Another class of generally acceptable globals is system state information that must be generally accessible across most software, such as engine speed in a vehicle. These system state variables should be written in exactly one place in the code, should not be duplicated (to avoid confusion and the chance for different copies of the variable to get out of synch), should be kept few in number, and ideally should be read via access functions rather than directly to enforce modularity. These are the sorts of globals that should be kept to a minimum and count toward the statement that having a few well-chosen globals might be OK. In distributed embedded systems these globals usually show up as broadcast bus values rather than as actual memory-based global variables.

Entirely eliminating the use of non-constant globals is sometimes unachievable. But when complete elimination isn’t practical, globals should nonetheless be very few (handfuls, not thousands of them) and strategically selected. The globals that are used should be used carefully, and reviewed to ensure each is essential.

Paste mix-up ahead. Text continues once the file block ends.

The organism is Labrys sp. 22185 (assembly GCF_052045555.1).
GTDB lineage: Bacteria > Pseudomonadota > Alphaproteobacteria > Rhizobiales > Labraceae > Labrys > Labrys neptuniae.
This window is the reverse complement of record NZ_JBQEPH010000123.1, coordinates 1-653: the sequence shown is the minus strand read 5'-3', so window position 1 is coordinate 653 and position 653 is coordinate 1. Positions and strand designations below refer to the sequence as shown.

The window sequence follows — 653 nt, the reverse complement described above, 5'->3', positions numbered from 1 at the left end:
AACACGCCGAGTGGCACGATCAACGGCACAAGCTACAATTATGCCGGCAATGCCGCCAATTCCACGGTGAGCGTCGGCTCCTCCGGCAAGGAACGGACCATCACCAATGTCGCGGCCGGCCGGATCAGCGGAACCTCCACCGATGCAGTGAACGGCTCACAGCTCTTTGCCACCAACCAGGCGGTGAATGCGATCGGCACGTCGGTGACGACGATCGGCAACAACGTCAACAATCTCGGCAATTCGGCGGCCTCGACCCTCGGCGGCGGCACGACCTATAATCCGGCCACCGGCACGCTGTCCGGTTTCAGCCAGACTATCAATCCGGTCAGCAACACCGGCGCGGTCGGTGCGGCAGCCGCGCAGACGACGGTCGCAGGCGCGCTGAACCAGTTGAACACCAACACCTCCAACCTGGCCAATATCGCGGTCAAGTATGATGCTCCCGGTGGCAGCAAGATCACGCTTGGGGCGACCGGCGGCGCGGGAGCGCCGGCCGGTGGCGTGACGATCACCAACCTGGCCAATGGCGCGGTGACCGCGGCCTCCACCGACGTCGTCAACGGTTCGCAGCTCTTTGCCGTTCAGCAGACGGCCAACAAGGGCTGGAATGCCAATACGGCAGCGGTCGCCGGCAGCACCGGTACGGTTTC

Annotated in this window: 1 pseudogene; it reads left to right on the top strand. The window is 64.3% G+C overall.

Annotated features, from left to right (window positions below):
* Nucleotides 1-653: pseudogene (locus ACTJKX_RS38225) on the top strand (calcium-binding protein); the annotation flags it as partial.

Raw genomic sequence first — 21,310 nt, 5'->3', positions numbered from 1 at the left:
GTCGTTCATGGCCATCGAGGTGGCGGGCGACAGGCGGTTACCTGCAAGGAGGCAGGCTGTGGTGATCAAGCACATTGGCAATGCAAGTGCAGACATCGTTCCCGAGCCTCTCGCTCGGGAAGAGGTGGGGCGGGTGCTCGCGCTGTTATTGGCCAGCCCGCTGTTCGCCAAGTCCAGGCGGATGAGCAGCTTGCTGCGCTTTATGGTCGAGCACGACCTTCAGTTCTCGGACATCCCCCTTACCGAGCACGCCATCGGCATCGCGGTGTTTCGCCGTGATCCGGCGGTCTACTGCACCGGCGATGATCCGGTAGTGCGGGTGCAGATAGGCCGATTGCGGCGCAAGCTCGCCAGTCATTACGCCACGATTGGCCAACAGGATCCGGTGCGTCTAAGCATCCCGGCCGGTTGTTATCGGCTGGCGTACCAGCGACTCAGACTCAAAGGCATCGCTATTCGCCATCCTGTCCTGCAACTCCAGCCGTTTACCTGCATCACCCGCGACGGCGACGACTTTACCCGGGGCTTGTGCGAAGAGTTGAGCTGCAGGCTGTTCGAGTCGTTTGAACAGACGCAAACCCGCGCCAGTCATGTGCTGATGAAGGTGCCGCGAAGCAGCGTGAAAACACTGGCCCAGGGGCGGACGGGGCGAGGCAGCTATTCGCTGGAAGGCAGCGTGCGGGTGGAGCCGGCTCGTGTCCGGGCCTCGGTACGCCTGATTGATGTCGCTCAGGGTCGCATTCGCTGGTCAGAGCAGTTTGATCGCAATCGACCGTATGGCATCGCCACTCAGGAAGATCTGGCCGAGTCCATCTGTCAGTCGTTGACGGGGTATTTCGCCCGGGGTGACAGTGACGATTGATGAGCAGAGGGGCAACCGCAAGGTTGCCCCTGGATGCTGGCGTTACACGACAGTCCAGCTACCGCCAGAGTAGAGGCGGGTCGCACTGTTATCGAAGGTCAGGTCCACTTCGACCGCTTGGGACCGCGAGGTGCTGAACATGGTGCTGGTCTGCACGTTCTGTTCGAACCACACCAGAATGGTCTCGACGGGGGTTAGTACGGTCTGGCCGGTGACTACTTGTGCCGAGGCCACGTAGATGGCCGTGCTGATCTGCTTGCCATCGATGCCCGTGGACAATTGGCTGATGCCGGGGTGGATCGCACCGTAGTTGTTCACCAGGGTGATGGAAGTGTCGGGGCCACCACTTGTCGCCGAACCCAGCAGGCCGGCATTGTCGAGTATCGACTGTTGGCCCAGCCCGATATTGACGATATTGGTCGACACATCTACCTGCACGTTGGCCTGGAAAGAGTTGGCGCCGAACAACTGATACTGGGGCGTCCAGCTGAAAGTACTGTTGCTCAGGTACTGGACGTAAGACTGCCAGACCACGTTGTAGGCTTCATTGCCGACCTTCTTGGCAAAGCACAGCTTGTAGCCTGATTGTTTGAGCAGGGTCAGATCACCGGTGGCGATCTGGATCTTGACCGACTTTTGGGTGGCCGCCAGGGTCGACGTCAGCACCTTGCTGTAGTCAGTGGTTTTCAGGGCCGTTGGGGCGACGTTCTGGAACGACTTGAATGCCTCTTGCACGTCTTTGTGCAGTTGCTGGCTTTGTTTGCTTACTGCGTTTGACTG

Selected Sources:

Wulf & Shaw in 1973 wrote a paper entitled: “Global variable considered harmful,” (Wulf 1973) describing it as the data version of a “goto” statement – which a previous paper by Dijkstra had famously declared “harmful.” After that publication, the concept of avoiding globals has mostly been a matter of clarifying the gray areas and educating new programmers.

McConnell says: “Global data is like a love letter between routines – it might go where you want it to go, or it might get lost in the mail.” (McConnell 1993, pg. 88). McConnell also says: “global-data coupling is undesirable because the connection between routines is neither intimate nor visible. The connection is so easy to miss that you could refer to it as information hiding's evil cousin – ‘information losing.’” (McConnell 1993, pg. 90).

Ganssle advises “Minimize global variables, both to reduce interaction between routines and to reduce the number of places where interrupts will cause problems.” (Ganssle 1992, pg. 186). A few years later, Ganssle and designers in general appreciated that global variables were even more of a problem than previously thought. He then wrote, resorting to humor to make his point: “One of the greatest evils in the universe, an evil in part responsible for global warming, ozone depletion, and male pattern baldness, is the use of global variables.” Humor aside, he goes on to confirm the problems with globals, and gives recommendations. “Every firmware standard – backed up by the rigorous checks of code inspections – must set rules about global use.” He finishes by saying: “I feel that defining a global is such a source of problems that the team leader should approve every one.” (Ganssle 2000, p. 38)